04/10/2020 by On behalf of Law Office of Michael S. Rothman | May 17, 2019 | Crime, Uncategorized, White Collar Crimes |
What is white collar crime?
You often hear the phrase “white collar crime,” but do you know what it means? If law enforcement officers charge you with having allegedly committed a white collar crime in Maryland, you will need to know exactly what charges you face and what proof is necessary to convict you.
FindLaw explains that a white collar crime usually consists of one where the defendant allegedly defrauds someone through some type of deceit in order to gain his or her own financial advantage. The term stems from the fact that most white-collar criminals are those who work in offices and wear white shirts or blouses underneath their suit jackets.
Typical white collar crimes
While white collar crimes cover an almost infinite variety of illegal endeavors, you most likely will hear this phrase attached to the following types of crimes:
- Money laundering
- Tax evasion
Fraud itself comes in a variety of forms, one of the most common of which is that of securities fraud involving insider trading. Here someone, such as a highly-placed executive of a company, has access to confidential information about the company that (s)he trades to someone else for his or her own advantages. Or (s)he invests heavily in the company’s stock knowing ahead of time that (s)he will make a killing. Or conversely, (s)he sells off a large block of his or her stock so as to take his or her profits prior to the devaluation of the company’s stock (s)he knows will occur in the near future.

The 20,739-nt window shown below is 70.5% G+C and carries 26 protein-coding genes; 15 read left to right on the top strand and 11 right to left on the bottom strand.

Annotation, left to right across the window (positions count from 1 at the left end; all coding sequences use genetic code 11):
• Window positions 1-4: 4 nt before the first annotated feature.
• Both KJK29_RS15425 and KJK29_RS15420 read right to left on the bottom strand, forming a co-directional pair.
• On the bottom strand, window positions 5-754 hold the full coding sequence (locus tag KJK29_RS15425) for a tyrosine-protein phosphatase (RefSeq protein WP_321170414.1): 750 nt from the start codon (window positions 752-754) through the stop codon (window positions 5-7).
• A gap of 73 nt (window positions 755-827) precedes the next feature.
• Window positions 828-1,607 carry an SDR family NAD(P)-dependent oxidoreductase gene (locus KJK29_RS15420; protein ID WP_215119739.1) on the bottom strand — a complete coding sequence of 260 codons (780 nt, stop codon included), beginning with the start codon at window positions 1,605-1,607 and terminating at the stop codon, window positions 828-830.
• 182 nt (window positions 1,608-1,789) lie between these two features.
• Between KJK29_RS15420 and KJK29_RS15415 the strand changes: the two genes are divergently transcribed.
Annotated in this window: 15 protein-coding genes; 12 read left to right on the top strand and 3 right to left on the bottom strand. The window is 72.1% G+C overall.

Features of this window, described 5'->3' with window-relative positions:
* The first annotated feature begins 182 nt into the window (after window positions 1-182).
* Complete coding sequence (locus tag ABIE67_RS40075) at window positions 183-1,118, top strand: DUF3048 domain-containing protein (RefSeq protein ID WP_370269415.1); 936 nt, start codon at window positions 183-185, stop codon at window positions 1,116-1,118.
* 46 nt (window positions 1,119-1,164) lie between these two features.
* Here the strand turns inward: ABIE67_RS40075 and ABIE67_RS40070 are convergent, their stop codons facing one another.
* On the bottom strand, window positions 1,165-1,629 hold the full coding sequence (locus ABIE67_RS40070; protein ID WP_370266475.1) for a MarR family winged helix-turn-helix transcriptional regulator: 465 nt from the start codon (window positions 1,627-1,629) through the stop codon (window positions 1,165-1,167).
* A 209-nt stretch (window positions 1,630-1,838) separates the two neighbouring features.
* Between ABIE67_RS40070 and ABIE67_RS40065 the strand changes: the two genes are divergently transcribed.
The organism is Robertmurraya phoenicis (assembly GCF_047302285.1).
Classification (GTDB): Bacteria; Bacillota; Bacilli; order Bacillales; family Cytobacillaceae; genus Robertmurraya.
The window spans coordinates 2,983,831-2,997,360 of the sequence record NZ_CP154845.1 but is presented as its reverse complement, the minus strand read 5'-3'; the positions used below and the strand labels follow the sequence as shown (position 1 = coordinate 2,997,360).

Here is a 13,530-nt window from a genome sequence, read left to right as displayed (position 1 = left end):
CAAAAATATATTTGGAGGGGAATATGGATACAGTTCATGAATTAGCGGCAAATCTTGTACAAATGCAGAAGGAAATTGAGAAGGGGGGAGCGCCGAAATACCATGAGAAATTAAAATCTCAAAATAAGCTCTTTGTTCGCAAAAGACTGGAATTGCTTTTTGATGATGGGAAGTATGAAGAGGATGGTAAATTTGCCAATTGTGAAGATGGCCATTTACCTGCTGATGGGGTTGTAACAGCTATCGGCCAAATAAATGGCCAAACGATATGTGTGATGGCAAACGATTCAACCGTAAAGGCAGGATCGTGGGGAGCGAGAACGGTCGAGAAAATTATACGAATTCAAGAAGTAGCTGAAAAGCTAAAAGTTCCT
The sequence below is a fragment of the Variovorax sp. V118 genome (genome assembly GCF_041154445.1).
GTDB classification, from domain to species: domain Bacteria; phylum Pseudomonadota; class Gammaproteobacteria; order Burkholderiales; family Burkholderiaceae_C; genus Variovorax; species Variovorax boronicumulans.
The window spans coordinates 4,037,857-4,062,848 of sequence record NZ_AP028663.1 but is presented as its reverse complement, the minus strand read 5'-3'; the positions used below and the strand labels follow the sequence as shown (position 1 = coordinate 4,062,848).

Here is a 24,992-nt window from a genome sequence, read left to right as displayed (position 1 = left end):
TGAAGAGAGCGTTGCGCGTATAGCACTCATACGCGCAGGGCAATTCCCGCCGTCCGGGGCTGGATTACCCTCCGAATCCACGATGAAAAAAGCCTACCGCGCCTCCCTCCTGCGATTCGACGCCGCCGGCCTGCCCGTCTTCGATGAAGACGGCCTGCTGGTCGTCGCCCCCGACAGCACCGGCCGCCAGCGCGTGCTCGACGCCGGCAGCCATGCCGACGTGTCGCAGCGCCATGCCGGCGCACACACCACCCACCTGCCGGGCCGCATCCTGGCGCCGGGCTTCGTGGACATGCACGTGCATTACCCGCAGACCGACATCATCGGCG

Other types of fraud include things like the infamous Ponzi schemes of the past that involved hundreds, if not thousands, of defrauded investors, or even something as small and personal as someone filing a fraudulent insurance claim.
Money laundering represents an all too common form of white-collar crime today. If charged with this crime, it means that officials have reasonable cause to believe that you did the following:
- Deposited funds into a bank or other financial institution
- Separated those funds from their true origins by means of an often highly complicated series of transactions that makes them difficult to trace
- Mixed these now “clean” funds with others that were “clean” from the beginning, often through using them to partially pay for legal assets
This is general educational information and not intended to provide legal advice.